Some embodiments of the present invention include a penetrating cartridge for use in a fluid delivery device. The penetrating cartridge can be configured to include a body portion, a cannula and a penetrating member adapted to pierce the skin of a patient. The body portion includes a first lumen for receiving fluid, and a second lumen in communication with the cannula and the first lumen.
  • [0021]
    In yet other embodiments, a fluid delivery system for delivering a therapeutic fluid to the body of a patient can be configured to include a fluid delivery device having a patch unit including a disposable part and a reusable part. The disposable part includes a first wall having a first aperture, a second wall having a second aperture, a fluid delivery tube and a well-arrangement provided between the first wall and the second wall. The well-arrangement can include a tubular member having a bore, an inlet port in fluid communication with the delivery tube and a lateral channel between the inlet port and the bore. The tubular member can be rotatable, such that the bore can be positioned in a plurality of positions relative to vertical (for example) with respect to the first and/or second wall of the disposable portion. The system can also include a penetrating cartridge receivable in the bore of the tubular member, where the penetrating cartridge may include a cannula and a penetrating member adapted to pierce the skin of a patient. The body portion of the penetrating cartridge can include a first lumen for receiving fluid and a second lumen in communication with the cannula and the first lumen.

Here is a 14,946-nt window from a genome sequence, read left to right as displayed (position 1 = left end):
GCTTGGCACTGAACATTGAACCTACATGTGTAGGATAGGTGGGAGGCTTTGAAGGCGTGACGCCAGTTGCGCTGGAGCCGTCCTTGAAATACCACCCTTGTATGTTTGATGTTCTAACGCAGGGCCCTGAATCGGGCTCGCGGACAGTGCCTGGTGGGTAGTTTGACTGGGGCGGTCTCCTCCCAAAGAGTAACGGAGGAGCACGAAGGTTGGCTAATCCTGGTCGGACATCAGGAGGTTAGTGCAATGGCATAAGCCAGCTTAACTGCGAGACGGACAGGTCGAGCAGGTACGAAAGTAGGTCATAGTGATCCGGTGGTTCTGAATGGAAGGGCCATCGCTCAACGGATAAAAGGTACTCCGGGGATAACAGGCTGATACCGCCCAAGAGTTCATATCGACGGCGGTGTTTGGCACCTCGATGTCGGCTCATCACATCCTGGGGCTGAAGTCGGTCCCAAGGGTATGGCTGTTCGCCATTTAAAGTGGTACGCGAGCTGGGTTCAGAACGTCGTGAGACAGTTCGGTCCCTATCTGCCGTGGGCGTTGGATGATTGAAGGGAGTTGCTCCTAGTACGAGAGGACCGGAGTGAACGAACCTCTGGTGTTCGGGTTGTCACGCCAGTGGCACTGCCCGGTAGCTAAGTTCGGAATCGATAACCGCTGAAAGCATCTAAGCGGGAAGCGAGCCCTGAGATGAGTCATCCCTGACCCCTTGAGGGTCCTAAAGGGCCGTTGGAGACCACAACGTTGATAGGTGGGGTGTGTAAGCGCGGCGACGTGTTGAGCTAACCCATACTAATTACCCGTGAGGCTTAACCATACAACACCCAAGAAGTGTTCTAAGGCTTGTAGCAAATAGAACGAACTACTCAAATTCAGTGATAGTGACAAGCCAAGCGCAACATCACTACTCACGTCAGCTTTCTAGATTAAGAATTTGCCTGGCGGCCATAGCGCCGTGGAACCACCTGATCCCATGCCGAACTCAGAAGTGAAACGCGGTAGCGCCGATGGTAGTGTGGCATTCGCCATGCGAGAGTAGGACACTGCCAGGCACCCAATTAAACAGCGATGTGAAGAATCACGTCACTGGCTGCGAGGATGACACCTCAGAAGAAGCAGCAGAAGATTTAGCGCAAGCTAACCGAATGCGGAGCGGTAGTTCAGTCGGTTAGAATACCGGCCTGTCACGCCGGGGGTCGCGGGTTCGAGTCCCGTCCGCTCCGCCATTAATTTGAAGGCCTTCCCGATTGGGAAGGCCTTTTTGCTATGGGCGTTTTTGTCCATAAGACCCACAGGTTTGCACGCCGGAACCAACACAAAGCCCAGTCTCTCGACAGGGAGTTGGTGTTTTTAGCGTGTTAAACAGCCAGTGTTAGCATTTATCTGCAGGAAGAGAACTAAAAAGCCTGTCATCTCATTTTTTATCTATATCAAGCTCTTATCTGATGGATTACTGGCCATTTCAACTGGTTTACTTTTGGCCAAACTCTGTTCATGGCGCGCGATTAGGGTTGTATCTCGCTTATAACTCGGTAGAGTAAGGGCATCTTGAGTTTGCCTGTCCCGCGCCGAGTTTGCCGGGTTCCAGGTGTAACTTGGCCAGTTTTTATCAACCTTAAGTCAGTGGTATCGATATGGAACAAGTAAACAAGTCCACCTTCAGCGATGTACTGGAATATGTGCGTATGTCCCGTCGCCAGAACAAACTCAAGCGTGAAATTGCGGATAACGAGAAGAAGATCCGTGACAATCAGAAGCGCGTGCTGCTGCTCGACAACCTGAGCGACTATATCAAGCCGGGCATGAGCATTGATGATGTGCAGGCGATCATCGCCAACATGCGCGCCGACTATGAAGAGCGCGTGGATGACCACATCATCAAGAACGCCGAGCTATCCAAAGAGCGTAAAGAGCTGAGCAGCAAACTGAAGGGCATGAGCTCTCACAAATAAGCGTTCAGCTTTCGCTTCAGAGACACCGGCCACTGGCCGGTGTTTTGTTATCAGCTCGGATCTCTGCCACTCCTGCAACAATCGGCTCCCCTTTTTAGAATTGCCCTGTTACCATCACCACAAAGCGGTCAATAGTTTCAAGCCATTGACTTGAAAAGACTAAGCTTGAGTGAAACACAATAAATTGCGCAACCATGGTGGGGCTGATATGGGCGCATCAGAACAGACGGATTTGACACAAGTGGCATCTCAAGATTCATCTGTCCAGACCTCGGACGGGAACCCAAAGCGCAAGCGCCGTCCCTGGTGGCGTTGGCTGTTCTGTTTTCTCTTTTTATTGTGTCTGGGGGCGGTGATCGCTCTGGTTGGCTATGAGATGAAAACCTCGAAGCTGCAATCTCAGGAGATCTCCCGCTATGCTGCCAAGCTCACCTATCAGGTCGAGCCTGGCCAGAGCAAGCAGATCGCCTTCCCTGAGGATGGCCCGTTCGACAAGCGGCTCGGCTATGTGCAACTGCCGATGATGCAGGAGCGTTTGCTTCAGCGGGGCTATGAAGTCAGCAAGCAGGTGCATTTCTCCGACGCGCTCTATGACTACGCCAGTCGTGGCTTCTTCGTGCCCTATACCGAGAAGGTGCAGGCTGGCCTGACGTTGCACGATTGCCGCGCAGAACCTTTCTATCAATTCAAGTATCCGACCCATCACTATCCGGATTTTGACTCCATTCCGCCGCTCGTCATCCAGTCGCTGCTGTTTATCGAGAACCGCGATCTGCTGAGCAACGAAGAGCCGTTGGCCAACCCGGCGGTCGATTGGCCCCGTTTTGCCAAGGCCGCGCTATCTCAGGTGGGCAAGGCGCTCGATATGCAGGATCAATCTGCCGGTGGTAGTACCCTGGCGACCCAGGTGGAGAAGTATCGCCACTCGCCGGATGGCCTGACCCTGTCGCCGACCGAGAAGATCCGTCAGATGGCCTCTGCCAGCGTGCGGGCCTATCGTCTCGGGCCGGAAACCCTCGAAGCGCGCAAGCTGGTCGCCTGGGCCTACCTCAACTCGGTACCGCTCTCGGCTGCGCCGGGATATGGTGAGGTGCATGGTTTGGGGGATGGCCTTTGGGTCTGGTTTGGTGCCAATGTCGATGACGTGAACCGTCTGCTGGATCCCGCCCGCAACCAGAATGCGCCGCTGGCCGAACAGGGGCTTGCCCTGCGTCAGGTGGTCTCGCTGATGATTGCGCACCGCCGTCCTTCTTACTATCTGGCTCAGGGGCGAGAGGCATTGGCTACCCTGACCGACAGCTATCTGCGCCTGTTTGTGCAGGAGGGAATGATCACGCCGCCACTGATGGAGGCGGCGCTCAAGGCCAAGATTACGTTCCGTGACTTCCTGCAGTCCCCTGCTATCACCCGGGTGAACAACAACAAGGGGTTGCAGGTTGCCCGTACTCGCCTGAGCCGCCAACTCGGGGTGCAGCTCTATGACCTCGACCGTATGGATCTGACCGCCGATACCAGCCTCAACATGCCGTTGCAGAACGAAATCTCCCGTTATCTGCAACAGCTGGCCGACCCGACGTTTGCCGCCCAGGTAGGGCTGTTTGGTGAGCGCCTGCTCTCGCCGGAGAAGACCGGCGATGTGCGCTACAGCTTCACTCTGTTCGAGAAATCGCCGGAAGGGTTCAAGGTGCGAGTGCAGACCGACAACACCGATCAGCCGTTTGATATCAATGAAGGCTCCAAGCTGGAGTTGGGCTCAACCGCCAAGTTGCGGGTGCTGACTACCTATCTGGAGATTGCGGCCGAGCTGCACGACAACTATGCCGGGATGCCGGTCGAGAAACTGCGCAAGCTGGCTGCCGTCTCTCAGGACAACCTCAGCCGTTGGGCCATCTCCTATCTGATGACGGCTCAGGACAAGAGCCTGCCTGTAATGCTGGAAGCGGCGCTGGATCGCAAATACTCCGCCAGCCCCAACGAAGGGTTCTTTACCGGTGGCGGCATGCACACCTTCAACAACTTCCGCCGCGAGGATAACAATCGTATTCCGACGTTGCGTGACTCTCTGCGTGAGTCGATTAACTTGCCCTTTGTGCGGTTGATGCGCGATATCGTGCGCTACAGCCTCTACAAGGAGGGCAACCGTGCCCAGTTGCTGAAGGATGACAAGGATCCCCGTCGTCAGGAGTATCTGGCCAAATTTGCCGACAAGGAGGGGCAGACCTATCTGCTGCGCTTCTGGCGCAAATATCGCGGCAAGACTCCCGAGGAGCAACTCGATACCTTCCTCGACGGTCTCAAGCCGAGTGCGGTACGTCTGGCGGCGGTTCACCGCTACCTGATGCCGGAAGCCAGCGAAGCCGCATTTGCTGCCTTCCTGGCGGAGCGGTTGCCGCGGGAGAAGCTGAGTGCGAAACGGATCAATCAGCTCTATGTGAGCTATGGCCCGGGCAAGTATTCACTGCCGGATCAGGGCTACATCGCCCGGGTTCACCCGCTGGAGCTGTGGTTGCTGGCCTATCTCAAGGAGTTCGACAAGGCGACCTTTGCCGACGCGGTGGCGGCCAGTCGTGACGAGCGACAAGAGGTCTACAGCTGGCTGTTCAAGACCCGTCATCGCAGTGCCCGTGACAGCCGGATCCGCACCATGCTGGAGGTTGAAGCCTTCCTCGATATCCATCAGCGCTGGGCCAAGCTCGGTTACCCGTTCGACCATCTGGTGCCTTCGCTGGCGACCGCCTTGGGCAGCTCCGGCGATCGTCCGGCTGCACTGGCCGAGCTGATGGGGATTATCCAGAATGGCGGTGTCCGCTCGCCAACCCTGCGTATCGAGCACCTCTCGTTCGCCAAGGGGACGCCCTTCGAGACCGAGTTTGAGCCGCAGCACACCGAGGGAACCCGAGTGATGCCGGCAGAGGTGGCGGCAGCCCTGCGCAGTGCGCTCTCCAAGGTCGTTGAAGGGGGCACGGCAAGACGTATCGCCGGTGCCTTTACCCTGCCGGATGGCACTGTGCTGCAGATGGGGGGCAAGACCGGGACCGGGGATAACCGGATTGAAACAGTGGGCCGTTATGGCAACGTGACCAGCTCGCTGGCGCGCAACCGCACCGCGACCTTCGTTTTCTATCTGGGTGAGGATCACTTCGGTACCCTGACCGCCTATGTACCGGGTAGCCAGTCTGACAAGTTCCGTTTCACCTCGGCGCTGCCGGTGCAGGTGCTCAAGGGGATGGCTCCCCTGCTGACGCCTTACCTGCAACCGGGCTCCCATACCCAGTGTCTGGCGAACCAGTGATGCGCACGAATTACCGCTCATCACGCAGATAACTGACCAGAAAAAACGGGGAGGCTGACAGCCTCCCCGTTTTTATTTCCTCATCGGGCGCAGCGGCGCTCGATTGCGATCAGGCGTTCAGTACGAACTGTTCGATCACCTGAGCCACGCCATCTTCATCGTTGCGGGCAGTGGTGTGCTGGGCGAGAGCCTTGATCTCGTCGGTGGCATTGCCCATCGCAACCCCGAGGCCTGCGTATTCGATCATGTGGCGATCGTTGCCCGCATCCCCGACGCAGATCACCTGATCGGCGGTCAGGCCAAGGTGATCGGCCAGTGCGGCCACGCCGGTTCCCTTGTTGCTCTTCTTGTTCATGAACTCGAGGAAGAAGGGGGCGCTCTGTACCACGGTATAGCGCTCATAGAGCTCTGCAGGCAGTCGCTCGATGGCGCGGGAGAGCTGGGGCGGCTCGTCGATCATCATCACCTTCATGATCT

• [0022]
    An "inserter" tool can be included in some embodiments of the invention, as a means for automatic insertion of the penetrating assembly ("penetrating cartridge") in the tubular member. The inserter tool can be preloaded with the penetrating cartridge either by the patient or by the manufacturer before insertion. The user can align the inserter tool with the transverse passage and release the preloaded penetrating cartridge by pushing a button of an actuator.
  • [0023]
    The tubular member and the inserter tool can be provided with respective indentation grooves and protrusions to allow convenient engagement of the inserter tool with the tubular member and accurate alignment of the penetrating member with the transversal passage.
  • [0024]
    In some embodiments, the inserter has an additional function. Upon engagement of the inserter with the indentation groves of the tubular member, the user can rotate the tubular member (containing the well) to the desired penetrating angle. In other words, the inserter is not just used for alignment, it may also be used as a means for adjusting the penetrating angle.
  • [0025]